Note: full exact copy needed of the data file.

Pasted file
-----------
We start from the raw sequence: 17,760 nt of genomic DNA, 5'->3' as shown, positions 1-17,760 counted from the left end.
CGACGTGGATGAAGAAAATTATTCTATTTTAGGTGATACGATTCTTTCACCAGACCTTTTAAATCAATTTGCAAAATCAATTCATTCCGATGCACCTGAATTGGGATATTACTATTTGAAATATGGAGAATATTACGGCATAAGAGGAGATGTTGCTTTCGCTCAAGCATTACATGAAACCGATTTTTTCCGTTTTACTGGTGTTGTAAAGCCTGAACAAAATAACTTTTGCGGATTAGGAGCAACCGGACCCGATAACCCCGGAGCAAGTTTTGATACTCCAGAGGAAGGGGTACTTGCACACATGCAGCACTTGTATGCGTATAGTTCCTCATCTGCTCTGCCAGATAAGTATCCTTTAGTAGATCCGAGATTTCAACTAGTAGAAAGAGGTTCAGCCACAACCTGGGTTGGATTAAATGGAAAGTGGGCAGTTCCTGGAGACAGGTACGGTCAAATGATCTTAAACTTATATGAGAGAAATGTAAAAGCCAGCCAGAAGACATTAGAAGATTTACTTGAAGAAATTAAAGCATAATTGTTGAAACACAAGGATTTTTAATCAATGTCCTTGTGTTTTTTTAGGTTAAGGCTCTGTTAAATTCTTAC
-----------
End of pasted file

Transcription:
We start from the raw sequence: 17,760 nt of genomic DNA, 5'->3' as shown, positions 1-17,760 counted from the left end.
CGACGTGGATGAAGAAAATTATTCTATTTTAGGTGATACGATTCTTTCACCAGACCTTTTAAATCAATTTGCAAAATCAATTCATTCCGATGCACCTGAATTGGGATATTACTATTTGAAATATGGAGAATATTACGGCATAAGAGGAGATGTTGCTTTCGCTCAAGCATTACATGAAACCGATTTTTTCCGTTTTACTGGTGTTGTAAAGCCTGAACAAAATAACTTTTGCGGATTAGGAGCAACCGGACCCGATAACCCCGGAGCAAGTTTTGATACTCCAGAGGAAGGGGTACTTGCACACATGCAGCACTTGTATGCGTATAGTTCCTCATCTGCTCTGCCAGATAAGTATCCTTTAGTAGATCCGAGATTTCAACTAGTAGAAAGAGGTTCAGCCACAACCTGGGTTGGATTAAATGGAAAGTGGGCAGTTCCTGGAGACAGGTACGGTCAAATGATCTTAAACTTATATGAGAGAAATGTAAAAGCCAGCCAGAAGACATTAGAAGATTTACTTGAAGAAATTAAAGCATAATTGTTGAAACACAAGGATTTTTAATCAATGTCCTTGTGTTTTTTTAGGTTAAGGCTCTGTTAAATTCTTAC